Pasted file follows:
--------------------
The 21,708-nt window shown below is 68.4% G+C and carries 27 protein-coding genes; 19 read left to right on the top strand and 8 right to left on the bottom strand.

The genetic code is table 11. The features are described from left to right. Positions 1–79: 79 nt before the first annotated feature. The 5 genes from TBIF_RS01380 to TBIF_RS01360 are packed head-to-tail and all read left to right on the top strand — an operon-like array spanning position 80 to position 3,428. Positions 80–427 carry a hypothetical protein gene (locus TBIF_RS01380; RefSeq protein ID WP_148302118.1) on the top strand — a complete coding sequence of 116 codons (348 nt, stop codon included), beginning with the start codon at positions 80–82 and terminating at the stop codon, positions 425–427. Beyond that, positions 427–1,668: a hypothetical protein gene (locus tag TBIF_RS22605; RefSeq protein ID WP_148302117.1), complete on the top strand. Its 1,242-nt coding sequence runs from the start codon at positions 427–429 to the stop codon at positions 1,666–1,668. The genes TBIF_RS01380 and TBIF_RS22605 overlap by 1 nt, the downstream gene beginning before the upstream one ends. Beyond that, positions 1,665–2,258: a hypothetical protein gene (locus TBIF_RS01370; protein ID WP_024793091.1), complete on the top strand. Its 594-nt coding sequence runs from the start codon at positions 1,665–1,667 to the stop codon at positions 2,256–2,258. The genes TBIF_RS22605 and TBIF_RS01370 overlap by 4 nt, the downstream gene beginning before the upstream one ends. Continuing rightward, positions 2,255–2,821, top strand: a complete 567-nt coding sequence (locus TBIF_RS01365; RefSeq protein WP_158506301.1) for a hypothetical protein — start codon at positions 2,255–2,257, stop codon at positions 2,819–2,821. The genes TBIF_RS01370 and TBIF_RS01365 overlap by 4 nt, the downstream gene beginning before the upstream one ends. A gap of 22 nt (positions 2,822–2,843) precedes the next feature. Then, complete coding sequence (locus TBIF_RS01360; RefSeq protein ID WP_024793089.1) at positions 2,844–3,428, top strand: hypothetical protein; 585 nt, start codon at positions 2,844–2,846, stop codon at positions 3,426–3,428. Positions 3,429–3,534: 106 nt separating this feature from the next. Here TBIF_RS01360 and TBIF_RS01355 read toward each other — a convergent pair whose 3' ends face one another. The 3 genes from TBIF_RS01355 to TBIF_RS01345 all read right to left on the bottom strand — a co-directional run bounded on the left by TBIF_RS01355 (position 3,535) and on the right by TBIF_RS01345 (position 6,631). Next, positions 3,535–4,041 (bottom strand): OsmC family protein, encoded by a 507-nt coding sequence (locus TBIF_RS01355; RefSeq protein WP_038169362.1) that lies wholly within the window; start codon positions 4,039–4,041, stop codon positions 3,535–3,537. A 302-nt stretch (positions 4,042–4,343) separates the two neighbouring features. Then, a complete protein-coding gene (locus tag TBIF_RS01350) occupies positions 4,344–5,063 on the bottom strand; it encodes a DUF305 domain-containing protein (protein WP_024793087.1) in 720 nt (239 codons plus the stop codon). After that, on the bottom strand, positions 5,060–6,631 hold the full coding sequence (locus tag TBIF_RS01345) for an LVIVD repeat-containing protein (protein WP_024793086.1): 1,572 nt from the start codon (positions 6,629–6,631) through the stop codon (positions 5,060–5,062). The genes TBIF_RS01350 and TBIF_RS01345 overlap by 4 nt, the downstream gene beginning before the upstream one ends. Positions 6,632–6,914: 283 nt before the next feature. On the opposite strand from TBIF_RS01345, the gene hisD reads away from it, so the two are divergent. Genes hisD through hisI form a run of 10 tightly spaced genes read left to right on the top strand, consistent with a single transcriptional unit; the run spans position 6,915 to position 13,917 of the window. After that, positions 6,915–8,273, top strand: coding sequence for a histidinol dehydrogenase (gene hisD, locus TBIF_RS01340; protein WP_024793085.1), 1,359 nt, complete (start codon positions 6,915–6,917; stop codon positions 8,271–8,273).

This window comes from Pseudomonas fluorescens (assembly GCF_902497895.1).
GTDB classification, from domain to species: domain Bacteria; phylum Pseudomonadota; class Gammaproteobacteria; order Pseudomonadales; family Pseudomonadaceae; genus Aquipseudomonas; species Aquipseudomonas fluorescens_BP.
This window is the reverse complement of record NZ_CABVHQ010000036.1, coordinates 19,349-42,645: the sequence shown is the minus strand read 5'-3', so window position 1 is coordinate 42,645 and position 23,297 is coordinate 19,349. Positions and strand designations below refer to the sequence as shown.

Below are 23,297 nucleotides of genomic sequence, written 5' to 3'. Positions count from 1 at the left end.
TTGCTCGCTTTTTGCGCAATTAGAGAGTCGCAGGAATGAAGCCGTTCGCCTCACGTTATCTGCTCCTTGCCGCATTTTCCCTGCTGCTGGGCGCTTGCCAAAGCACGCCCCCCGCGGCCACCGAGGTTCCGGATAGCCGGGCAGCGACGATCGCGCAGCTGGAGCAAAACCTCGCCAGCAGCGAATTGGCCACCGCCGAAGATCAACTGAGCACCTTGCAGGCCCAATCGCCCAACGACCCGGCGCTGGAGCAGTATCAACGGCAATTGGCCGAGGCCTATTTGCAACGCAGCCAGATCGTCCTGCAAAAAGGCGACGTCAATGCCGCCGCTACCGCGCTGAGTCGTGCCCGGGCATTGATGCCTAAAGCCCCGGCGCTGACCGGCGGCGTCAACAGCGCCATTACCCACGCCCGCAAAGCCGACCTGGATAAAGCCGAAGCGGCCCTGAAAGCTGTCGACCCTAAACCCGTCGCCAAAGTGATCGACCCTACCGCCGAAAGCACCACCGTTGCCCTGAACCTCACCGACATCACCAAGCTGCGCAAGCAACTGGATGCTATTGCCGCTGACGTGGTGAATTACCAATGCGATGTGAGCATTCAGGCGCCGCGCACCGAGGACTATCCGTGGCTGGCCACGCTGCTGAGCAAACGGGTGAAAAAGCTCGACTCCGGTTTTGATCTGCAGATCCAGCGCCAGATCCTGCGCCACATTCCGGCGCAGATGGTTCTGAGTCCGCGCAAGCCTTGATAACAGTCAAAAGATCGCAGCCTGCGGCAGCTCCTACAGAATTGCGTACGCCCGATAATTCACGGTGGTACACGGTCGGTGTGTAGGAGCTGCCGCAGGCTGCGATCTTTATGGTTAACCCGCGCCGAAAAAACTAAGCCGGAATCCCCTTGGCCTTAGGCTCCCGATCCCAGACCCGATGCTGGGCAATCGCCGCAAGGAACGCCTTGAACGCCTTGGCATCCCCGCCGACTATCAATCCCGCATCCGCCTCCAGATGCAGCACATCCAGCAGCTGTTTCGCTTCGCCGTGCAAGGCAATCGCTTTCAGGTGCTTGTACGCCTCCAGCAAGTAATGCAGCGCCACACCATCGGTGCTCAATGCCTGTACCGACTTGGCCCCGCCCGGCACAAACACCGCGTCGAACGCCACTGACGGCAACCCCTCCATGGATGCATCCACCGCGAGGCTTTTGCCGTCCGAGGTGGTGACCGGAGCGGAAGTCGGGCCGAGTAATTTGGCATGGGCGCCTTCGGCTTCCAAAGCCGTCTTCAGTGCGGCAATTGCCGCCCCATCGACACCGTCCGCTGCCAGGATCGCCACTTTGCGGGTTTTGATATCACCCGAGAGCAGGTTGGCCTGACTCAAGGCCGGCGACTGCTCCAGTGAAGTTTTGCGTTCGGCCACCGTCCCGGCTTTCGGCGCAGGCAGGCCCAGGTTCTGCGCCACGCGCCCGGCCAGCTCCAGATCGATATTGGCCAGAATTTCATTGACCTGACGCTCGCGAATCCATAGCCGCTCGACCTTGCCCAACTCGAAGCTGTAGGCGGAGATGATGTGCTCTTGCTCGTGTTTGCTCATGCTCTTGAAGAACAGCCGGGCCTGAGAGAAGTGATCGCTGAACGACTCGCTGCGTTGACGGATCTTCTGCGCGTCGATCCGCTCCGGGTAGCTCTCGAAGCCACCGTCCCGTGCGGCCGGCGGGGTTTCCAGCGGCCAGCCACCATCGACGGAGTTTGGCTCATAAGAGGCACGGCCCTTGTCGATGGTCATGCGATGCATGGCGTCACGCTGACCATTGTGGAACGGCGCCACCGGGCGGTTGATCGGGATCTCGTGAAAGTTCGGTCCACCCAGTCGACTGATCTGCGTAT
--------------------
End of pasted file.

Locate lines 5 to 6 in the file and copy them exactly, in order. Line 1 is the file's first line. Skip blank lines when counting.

This window is the reverse complement of record NZ_CABVHQ010000036.1, coordinates 19,349-42,645: the sequence shown is the minus strand read 5'-3', so window position 1 is coordinate 42,645 and position 23,297 is coordinate 19,349. Positions and strand designations below refer to the sequence as shown.

Below are 23,297 nucleotides of genomic sequence, written 5' to 3'. Positions count from 1 at the left end.